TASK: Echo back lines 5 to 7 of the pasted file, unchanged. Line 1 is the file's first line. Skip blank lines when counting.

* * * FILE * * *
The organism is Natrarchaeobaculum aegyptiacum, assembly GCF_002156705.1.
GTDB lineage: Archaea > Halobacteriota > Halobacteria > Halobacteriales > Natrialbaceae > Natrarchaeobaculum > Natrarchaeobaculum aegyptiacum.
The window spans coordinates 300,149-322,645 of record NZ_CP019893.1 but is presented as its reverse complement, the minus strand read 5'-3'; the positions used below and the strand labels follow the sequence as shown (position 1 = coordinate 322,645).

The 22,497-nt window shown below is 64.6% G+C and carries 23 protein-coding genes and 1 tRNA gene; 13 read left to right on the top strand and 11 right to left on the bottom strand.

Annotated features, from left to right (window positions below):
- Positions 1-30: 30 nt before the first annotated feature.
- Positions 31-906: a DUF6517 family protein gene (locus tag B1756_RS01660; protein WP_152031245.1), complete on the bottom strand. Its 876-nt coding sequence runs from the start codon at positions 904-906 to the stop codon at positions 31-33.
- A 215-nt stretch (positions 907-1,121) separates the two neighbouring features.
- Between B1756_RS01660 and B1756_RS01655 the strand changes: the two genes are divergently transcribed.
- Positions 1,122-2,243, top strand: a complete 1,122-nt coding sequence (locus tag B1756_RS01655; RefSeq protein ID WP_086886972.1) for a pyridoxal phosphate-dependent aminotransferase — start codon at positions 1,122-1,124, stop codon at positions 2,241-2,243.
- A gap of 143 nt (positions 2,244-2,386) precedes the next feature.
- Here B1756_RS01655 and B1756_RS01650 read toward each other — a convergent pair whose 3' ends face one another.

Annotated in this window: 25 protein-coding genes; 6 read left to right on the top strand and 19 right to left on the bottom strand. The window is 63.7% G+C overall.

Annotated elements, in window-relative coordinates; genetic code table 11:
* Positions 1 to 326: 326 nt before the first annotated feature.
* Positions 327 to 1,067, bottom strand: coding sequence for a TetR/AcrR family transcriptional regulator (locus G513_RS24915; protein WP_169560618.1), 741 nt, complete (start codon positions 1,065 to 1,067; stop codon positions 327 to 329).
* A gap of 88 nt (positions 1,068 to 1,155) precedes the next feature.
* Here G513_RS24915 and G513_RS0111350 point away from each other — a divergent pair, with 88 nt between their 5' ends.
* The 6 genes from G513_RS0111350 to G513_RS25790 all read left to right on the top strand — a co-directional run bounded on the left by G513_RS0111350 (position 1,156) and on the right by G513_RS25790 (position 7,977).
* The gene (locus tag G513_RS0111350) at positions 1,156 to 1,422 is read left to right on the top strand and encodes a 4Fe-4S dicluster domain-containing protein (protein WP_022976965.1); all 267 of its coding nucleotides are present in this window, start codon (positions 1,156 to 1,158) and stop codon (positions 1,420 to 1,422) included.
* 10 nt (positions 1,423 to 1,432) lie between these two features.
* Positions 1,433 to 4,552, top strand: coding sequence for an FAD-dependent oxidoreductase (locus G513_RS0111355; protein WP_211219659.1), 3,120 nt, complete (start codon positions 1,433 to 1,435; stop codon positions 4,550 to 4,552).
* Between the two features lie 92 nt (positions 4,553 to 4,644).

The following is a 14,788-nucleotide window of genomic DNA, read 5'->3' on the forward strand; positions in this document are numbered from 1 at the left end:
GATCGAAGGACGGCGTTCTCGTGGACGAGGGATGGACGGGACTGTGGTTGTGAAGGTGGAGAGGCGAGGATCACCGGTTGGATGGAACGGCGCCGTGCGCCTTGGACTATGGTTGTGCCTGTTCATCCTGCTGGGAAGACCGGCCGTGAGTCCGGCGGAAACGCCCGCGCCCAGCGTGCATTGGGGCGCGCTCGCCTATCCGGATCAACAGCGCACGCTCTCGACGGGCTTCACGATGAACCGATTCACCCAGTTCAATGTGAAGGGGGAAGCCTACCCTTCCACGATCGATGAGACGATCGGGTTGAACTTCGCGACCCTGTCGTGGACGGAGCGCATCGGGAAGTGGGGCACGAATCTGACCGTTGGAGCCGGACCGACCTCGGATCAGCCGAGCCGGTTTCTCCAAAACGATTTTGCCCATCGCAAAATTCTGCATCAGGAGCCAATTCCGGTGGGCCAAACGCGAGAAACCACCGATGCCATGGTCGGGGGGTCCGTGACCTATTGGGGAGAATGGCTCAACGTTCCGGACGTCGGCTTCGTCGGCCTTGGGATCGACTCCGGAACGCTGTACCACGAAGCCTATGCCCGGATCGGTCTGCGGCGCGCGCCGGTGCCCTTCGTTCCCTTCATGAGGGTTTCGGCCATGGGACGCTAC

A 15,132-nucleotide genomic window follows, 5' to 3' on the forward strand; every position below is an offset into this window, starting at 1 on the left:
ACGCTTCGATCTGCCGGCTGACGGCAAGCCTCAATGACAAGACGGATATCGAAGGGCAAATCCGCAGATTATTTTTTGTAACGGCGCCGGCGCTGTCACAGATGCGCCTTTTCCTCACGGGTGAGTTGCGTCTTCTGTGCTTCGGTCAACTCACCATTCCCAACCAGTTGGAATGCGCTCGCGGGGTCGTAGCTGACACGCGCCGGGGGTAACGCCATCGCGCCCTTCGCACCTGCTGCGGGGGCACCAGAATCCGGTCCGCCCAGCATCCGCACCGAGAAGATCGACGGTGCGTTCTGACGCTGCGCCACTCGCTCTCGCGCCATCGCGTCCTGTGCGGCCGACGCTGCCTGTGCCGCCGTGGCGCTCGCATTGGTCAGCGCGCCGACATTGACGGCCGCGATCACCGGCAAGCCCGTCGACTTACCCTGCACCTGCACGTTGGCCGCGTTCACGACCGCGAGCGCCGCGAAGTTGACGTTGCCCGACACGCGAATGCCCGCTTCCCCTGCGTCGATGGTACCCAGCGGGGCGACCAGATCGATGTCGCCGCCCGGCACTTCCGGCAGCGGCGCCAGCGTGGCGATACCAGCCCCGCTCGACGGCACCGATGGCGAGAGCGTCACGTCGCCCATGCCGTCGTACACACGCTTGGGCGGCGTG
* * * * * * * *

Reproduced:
Annotated features, from left to right (window positions below):
- Positions 1-30: 30 nt before the first annotated feature.
- Positions 31-906: a DUF6517 family protein gene (locus tag B1756_RS01660; protein WP_152031245.1), complete on the bottom strand. Its 876-nt coding sequence runs from the start codon at positions 904-906 to the stop codon at positions 31-33.